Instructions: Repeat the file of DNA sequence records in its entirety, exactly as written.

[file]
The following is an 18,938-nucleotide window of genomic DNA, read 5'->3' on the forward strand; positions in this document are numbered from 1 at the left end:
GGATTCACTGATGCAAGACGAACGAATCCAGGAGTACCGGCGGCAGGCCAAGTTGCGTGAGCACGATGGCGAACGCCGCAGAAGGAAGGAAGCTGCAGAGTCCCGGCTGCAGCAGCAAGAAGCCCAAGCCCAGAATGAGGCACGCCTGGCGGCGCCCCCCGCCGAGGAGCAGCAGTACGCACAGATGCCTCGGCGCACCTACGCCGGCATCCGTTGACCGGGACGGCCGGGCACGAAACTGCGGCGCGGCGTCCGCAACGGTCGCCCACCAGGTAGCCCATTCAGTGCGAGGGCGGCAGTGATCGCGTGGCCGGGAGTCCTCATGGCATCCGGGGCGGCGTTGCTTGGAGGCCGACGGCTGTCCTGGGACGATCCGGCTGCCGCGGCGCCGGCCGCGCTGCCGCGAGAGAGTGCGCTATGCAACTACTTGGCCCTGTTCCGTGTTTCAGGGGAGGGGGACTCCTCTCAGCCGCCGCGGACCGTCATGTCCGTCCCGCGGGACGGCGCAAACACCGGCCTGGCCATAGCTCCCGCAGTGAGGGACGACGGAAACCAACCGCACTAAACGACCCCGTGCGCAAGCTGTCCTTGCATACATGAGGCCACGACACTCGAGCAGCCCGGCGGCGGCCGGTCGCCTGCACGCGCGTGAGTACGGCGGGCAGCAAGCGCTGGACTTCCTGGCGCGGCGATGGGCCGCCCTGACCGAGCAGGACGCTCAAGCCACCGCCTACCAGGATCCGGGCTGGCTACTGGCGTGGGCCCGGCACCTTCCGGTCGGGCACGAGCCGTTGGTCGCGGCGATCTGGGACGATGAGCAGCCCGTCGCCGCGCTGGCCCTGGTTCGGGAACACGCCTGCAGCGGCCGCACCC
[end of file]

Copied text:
The following is an 18,938-nucleotide window of genomic DNA, read 5'->3' on the forward strand; positions in this document are numbered from 1 at the left end:
GGATTCACTGATGCAAGACGAACGAATCCAGGAGTACCGGCGGCAGGCCAAGTTGCGTGAGCACGATGGCGAACGCCGCAGAAGGAAGGAAGCTGCAGAGTCCCGGCTGCAGCAGCAAGAAGCCCAAGCCCAGAATGAGGCACGCCTGGCGGCGCCCCCCGCCGAGGAGCAGCAGTACGCACAGATGCCTCGGCGCACCTACGCCGGCATCCGTTGACCGGGACGGCCGGGCACGAAACTGCGGCGCGGCGTCCGCAACGGTCGCCCACCAGGTAGCCCATTCAGTGCGAGGGCGGCAGTGATCGCGTGGCCGGGAGTCCTCATGGCATCCGGGGCGGCGTTGCTTGGAGGCCGACGGCTGTCCTGGGACGATCCGGCTGCCGCGGCGCCGGCCGCGCTGCCGCGAGAGAGTGCGCTATGCAACTACTTGGCCCTGTTCCGTGTTTCAGGGGAGGGGGACTCCTCTCAGCCGCCGCGGACCGTCATGTCCGTCCCGCGGGACGGCGCAAACACCGGCCTGGCCATAGCTCCCGCAGTGAGGGACGACGGAAACCAACCGCACTAAACGACCCCGTGCGCAAGCTGTCCTTGCATACATGAGGCCACGACACTCGAGCAGCCCGGCGGCGGCCGGTCGCCTGCACGCGCGTGAGTACGGCGGGCAGCAAGCGCTGGACTTCCTGGCGCGGCGATGGGCCGCCCTGACCGAGCAGGACGCTCAAGCCACCGCCTACCAGGATCCGGGCTGGCTACTGGCGTGGGCCCGGCACCTTCCGGTCGGGCACGAGCCGTTGGTCGCGGCGATCTGGGACGATGAGCAGCCCGTCGCCGCGCTGGCCCTGGTTCGGGAACACGCCTGCAGCGGCCGCACCC